Originally Posted by peterh
If you would suspect that this might be a problem: there's an easy test you can do yourself.
- Take a fairly large paper target at short range, say, 8 yards, and fire off three shots. Start at your zero position for 8 yards somewhere at the top left. This will be your aim point for the entire excercise.
- Then, dial all the way through your range up to where you come off highest (somewhere in between 20 and 30 yards I suspect), and shoot three times, aiming at the same point.
- Now dial a full turn to the right, shoot three times, again aiming at the same point.
- Now dial the elevation turret back to 9 yards, leaving the windage turret untouched. Fire three shots, still aming at the aim point mentioned in step 1.
- Lastly, dial the windage turret back to the left a full turn, and fire off a shot.
If your turrets work well, you should now be back to exactly
where you started, and the four groups you shot should form a nice square.
I've done this with all scopes my wife and I have or have had, and there was only one that malperformed - a very crummy 4x20 scope. All others (more than a handful of Swifts, a Falcon, two BSA Platinums, a BSA 8-32x44, and an Optisan El Cheapo 3-9x42) stood the test with flying colours.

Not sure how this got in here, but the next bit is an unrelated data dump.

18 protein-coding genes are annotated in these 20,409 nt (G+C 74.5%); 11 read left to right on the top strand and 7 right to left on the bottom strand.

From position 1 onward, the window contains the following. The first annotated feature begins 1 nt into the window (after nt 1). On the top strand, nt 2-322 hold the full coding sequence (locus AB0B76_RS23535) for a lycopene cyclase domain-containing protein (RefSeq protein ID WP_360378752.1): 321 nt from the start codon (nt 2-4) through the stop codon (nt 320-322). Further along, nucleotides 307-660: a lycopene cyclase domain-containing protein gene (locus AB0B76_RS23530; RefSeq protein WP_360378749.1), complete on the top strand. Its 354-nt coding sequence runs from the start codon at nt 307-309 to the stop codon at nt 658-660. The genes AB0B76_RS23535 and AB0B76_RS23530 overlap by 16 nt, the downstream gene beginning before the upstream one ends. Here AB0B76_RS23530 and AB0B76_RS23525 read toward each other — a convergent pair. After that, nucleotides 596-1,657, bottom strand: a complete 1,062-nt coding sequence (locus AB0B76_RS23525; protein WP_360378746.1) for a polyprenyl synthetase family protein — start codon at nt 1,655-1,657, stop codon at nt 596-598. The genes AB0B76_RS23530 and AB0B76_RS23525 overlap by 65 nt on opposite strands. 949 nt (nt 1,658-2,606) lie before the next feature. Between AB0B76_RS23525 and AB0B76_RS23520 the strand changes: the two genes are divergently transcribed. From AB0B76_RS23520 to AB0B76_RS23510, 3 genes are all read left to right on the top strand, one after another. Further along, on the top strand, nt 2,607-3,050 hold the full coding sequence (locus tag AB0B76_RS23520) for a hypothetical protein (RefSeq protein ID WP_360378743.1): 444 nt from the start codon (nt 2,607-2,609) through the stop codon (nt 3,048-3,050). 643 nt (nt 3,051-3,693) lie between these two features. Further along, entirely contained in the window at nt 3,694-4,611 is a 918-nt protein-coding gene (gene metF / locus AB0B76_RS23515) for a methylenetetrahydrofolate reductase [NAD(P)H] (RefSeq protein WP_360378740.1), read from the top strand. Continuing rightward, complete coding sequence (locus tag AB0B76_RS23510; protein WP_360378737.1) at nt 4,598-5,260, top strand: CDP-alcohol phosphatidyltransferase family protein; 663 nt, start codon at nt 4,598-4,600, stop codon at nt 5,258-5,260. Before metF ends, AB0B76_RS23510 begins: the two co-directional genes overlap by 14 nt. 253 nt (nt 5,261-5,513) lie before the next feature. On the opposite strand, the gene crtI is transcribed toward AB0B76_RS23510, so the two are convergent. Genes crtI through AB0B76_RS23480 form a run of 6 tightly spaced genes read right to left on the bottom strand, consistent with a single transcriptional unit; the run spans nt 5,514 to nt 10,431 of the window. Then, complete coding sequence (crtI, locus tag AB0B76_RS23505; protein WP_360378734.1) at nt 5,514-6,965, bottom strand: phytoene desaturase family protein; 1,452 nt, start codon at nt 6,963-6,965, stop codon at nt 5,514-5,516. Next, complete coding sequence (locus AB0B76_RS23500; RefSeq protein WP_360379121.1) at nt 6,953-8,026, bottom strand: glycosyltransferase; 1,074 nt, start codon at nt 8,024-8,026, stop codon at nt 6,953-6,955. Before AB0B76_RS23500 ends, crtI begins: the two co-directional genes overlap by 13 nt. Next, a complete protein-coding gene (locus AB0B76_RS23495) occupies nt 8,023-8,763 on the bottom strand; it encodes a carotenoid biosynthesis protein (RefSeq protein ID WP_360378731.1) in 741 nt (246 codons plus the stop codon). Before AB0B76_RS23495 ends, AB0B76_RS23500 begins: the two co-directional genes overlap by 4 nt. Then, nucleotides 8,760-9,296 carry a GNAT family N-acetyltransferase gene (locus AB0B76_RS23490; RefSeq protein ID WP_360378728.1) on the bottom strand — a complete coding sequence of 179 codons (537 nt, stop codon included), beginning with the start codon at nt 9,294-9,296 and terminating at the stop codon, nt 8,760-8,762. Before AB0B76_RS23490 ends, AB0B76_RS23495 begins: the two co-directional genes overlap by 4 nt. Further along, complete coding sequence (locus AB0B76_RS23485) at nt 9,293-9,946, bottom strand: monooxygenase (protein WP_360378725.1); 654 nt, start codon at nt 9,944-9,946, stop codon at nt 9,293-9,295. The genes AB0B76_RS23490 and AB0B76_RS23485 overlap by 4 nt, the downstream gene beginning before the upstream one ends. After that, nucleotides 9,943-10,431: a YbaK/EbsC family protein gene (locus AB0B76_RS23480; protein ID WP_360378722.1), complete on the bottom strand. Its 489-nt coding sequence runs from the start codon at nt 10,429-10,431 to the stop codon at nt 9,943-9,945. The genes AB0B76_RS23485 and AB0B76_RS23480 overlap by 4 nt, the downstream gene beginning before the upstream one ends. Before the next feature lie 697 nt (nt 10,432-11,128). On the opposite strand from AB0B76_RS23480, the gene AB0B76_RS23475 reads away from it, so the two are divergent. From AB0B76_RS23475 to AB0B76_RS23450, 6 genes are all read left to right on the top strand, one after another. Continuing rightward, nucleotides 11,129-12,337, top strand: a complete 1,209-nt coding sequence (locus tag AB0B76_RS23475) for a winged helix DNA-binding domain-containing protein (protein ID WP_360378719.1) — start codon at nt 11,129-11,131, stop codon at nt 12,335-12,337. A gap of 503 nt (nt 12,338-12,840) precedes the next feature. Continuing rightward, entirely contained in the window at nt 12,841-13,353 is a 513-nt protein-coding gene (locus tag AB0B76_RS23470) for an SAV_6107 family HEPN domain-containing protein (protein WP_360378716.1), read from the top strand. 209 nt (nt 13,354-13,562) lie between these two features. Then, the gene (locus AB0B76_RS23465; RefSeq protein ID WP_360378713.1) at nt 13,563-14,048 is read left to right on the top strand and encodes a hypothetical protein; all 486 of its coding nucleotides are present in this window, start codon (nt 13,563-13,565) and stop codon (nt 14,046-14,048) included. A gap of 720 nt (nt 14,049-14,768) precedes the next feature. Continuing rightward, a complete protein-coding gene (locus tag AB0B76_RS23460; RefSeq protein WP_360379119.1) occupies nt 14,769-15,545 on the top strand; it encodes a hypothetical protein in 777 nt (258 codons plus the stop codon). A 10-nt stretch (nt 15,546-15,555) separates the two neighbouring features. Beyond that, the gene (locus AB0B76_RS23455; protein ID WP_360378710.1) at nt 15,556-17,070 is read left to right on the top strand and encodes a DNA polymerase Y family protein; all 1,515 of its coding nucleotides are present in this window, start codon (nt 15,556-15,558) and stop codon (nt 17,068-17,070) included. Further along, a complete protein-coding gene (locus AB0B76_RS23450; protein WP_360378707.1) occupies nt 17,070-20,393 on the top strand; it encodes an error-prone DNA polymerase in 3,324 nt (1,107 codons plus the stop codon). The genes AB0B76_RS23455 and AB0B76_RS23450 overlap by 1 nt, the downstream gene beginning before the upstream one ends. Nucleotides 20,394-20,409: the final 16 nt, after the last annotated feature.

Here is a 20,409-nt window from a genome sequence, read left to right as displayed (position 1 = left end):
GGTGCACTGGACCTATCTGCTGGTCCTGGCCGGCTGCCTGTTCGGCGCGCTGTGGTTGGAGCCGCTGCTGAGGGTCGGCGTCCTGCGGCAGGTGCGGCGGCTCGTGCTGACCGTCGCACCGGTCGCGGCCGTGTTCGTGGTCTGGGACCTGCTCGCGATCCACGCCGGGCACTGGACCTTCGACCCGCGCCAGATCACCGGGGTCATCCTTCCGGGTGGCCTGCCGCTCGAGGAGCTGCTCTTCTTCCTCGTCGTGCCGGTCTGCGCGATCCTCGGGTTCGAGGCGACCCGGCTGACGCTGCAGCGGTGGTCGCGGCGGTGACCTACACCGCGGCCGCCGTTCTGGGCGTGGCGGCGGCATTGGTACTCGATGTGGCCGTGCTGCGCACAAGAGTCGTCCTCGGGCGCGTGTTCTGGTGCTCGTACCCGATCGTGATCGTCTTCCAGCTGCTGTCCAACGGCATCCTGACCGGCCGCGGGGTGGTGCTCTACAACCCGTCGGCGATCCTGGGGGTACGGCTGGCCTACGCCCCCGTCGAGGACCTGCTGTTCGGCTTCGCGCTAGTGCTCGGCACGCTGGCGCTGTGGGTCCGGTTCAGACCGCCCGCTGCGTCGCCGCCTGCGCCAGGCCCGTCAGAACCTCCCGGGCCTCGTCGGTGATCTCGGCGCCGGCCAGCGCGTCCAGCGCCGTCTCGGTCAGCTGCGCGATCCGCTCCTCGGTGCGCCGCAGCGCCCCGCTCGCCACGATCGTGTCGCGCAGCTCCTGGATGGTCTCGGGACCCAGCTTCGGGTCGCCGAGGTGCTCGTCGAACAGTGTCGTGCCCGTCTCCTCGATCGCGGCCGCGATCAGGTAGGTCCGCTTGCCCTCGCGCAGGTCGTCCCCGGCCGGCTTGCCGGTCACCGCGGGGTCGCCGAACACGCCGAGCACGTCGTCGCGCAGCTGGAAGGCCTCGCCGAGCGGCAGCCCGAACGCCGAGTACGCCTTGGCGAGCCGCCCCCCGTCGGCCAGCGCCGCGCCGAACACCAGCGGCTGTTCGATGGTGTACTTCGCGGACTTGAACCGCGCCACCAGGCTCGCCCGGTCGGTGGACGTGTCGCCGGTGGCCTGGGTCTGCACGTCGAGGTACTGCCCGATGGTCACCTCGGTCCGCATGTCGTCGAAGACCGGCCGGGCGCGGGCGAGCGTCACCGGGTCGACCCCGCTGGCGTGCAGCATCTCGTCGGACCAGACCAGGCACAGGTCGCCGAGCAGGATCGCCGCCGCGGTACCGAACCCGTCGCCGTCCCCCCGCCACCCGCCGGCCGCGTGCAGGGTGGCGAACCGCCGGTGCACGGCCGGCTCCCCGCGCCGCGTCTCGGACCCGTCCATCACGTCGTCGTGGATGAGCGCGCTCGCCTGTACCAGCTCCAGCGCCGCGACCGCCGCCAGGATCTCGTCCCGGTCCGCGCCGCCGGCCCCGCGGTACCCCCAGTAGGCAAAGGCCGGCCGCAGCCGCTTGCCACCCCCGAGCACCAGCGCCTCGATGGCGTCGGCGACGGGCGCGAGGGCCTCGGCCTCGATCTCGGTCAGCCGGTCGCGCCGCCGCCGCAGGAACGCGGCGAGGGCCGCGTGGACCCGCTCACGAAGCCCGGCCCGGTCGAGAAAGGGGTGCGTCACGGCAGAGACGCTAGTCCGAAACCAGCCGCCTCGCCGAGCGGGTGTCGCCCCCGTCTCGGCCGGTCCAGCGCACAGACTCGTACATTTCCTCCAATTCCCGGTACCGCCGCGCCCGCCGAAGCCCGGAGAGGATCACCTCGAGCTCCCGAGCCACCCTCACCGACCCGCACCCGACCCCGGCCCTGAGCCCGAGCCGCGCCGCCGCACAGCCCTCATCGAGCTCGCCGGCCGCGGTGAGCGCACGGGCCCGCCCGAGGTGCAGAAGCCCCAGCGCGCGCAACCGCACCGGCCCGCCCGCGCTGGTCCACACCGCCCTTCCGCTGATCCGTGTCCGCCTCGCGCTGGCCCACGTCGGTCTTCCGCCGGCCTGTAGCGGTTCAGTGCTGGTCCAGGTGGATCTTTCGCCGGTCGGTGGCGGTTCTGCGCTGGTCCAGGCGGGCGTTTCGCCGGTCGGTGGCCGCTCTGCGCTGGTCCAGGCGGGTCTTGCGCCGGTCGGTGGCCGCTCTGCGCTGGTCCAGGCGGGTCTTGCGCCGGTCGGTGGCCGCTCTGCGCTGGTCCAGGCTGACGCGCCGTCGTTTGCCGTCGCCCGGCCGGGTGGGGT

Thanks for that will have to give it a try
Its not actually what i was getting at, I was wondering what actually moves in the scope to cause shift and why is it a step change, if it was simply expansion surely it would be gradual unless something "clicked" out of place as the expansion reached a certain point
The comment of Rich, we are lucky its not much worse, rings true for me, the engineering must be exceptional not to get more shift than we do
From your description of the "square test" and the results that only one scope has failed is it not too easy, should it not be at longer range to magnify any errors - if everything passes not a real test